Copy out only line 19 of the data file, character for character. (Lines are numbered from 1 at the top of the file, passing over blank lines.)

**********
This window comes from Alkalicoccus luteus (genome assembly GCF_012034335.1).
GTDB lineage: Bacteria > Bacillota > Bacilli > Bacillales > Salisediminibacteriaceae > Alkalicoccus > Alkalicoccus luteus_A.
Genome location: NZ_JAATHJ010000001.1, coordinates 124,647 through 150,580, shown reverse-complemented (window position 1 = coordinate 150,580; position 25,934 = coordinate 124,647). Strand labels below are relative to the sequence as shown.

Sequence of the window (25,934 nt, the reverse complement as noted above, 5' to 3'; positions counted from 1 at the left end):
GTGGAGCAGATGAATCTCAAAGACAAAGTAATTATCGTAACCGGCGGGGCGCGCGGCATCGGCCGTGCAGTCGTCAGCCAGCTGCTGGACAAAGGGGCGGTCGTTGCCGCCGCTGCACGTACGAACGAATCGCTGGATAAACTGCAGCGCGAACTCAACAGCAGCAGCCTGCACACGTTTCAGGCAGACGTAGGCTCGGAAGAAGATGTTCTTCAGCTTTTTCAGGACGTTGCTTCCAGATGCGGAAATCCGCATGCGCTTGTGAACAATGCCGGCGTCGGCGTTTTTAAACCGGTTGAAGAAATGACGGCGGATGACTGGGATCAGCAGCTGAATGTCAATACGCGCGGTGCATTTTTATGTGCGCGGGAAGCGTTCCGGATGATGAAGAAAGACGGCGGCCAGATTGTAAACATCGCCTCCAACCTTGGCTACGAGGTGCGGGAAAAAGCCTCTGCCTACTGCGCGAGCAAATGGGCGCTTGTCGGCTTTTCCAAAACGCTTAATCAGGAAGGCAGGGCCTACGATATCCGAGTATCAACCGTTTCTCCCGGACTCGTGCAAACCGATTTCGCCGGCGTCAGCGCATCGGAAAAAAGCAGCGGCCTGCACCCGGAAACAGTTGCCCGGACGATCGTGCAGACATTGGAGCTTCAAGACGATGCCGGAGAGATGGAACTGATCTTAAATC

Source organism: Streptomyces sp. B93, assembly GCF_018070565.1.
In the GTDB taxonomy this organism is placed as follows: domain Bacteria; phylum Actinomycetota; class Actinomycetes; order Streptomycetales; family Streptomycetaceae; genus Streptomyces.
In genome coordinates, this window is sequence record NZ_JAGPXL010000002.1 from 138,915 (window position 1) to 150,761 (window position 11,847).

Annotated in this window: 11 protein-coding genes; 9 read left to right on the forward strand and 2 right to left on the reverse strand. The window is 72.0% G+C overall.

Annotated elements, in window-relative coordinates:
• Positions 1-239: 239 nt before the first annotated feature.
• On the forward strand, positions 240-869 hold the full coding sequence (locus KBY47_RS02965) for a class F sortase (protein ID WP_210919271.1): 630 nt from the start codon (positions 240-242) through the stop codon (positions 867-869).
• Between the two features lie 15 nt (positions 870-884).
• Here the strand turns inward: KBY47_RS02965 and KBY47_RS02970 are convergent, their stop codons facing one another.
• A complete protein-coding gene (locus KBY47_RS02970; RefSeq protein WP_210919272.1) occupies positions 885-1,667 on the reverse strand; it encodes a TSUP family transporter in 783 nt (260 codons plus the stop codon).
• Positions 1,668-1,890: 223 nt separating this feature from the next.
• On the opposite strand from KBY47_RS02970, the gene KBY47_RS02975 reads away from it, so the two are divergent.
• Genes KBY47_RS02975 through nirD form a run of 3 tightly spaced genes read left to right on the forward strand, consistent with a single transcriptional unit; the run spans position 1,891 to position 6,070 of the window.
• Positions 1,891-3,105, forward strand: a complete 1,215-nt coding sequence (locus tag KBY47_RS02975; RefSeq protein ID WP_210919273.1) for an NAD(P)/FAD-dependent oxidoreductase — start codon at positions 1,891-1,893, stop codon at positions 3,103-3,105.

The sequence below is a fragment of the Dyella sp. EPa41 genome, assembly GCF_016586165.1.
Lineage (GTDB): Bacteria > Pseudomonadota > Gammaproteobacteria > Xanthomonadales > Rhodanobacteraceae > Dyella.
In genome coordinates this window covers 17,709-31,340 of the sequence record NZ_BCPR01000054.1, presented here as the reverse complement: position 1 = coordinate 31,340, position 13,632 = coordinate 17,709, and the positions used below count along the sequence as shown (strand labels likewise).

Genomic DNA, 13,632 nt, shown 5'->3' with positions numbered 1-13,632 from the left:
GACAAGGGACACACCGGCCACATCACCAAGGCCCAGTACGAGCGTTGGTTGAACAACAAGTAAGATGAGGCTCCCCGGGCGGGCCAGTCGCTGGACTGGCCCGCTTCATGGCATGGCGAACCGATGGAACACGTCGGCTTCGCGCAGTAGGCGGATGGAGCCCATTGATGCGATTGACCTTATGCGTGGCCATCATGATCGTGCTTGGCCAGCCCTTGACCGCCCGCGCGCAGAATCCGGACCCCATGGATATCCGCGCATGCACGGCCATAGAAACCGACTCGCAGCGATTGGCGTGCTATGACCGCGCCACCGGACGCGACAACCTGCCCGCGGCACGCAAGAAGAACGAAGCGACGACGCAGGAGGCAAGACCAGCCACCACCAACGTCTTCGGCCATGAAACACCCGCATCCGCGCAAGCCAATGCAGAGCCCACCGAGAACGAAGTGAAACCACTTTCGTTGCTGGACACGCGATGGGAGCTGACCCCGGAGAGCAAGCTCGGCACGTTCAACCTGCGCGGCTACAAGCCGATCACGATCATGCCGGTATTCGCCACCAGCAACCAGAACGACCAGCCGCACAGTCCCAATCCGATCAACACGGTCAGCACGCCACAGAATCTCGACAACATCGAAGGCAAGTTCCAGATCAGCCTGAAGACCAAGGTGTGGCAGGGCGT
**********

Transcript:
• Positions 1,891-3,105, forward strand: a complete 1,215-nt coding sequence (locus tag KBY47_RS02975; RefSeq protein ID WP_210919273.1) for an NAD(P)/FAD-dependent oxidoreductase — start codon at positions 1,891-1,893, stop codon at positions 3,103-3,105.